Montessori teachers call cleaning up their classrooms at the end of the year "Striking the Set." Just like you have to take down the scenery after the last performance of a play, so you take down the carefully-thought-out scenery of your room, all the things you hung up or placed just so to facilitate learning. Of course, for us, as for teachers around the world, there have been multiple sets this year. Sometimes it was a Zoom screen where we taught, sometimes the online portal where we'd posted lessons, and sometimes - really quite often for us, thankfully - our classrooms. But really, every year there are multiple sets. You don't ever know where and when and how the learning is taking place, and quite often it's not where and when and how you think. I know that from kids who come back and tell me the thing they remember best about my class, and I lean forward, excited to find out what it is...and it's usually something like, that story I told (what story - could it have been from a different teacher?), or the fact that I had bean bag chairs in my room that they could use for silent reading. Rarely is there a word about the lessons I polished so lovingly.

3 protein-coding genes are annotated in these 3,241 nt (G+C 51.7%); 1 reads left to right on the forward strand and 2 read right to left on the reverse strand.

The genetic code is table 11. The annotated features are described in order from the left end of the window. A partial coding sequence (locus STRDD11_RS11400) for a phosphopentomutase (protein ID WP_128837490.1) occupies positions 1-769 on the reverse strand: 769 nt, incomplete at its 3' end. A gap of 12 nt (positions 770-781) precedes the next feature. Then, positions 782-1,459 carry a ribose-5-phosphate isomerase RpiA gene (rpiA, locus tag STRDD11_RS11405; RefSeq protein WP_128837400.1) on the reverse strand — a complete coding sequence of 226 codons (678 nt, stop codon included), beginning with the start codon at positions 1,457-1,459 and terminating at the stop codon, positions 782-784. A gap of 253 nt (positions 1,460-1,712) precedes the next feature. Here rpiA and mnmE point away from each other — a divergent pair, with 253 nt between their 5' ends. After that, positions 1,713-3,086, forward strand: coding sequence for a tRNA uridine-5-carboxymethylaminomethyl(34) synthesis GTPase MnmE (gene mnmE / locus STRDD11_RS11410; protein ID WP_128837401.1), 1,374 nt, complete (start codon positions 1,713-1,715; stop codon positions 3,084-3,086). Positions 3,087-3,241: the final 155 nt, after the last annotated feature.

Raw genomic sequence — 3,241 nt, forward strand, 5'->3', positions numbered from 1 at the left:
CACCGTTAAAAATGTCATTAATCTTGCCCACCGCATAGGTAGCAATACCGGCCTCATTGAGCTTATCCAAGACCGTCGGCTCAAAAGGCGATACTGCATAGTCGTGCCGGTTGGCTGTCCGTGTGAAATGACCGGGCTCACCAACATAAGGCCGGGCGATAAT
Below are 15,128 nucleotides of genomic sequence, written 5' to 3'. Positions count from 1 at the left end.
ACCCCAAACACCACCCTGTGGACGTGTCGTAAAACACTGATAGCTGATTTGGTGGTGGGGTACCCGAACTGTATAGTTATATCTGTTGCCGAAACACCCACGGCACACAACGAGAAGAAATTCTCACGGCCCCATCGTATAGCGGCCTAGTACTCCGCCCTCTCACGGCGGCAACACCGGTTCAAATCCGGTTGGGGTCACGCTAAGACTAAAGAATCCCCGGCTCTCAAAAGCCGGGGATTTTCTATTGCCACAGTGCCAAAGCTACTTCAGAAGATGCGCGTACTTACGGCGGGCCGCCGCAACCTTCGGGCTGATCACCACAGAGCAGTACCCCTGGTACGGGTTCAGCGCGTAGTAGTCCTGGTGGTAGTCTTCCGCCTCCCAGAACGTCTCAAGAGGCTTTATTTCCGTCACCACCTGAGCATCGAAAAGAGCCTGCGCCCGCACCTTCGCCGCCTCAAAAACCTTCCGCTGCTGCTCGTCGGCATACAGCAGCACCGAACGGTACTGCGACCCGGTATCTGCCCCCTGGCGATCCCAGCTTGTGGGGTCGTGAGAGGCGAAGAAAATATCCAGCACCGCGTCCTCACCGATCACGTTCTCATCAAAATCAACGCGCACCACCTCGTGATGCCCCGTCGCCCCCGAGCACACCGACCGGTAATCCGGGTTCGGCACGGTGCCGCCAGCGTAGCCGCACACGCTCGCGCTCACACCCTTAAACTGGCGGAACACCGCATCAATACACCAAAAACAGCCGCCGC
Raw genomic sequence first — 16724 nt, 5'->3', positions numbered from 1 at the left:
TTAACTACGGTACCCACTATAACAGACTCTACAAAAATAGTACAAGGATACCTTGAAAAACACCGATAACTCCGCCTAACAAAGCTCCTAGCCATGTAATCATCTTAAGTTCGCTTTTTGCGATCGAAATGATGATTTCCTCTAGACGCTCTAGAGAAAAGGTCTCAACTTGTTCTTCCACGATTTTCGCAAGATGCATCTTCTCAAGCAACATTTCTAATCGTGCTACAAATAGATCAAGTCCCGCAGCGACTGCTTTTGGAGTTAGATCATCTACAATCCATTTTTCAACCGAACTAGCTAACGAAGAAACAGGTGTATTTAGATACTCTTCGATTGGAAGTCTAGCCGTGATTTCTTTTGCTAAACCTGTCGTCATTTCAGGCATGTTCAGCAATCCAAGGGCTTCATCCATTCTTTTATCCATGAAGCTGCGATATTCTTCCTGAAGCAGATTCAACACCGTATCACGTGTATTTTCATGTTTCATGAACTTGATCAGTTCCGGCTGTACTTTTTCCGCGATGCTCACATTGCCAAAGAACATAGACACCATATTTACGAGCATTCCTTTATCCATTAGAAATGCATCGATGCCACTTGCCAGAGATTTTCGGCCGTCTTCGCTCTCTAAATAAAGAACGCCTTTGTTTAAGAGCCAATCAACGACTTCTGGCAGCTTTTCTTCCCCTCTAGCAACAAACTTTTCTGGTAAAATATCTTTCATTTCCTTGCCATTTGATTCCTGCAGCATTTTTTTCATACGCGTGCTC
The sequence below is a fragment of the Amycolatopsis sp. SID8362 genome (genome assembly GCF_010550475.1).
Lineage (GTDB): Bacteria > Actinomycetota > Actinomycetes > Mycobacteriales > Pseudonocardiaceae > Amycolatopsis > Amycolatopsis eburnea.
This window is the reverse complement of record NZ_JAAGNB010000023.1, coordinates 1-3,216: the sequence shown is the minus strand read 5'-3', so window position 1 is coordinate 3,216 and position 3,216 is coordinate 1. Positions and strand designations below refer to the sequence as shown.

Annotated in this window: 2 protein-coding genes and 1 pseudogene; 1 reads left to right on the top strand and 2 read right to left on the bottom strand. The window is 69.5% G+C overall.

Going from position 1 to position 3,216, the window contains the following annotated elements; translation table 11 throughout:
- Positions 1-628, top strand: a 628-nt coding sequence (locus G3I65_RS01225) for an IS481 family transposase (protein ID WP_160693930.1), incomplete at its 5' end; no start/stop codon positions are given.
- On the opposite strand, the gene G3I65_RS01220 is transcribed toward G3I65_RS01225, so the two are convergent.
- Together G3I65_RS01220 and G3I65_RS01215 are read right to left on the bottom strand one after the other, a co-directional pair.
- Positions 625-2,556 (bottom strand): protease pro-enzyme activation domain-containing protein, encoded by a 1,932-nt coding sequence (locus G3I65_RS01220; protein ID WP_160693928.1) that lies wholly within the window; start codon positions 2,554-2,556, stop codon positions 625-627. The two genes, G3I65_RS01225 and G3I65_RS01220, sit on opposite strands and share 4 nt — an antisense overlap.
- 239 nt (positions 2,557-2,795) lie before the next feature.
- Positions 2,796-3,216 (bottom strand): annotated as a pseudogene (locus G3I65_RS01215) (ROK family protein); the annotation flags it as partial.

So anyway, I'm striking my set today, but before cranking the Paul Simon music to which I traditionally do this task, I first went out birding on our campus and saw/heard six species, all familiar friends to me by now: House Sparrows, Mourning Doves, Antillean Palm-Swift, Gray Kingbirds, Hispaniolan Lizard-cuckoo, and two tiny Vervain Hummingbirds. How did I learn all those names and how to recognize each one so easily? Months and months of daily birding, checking my app, reading my bird books, consulting eBird.
Back to my room to strike the set, and to reflect on how glad I am that the other set will stay up all summer and still be there when I get back to start again: the trees, bushes, wires, roofs of our campus, all the places where I've loved seeing birds this whole school year.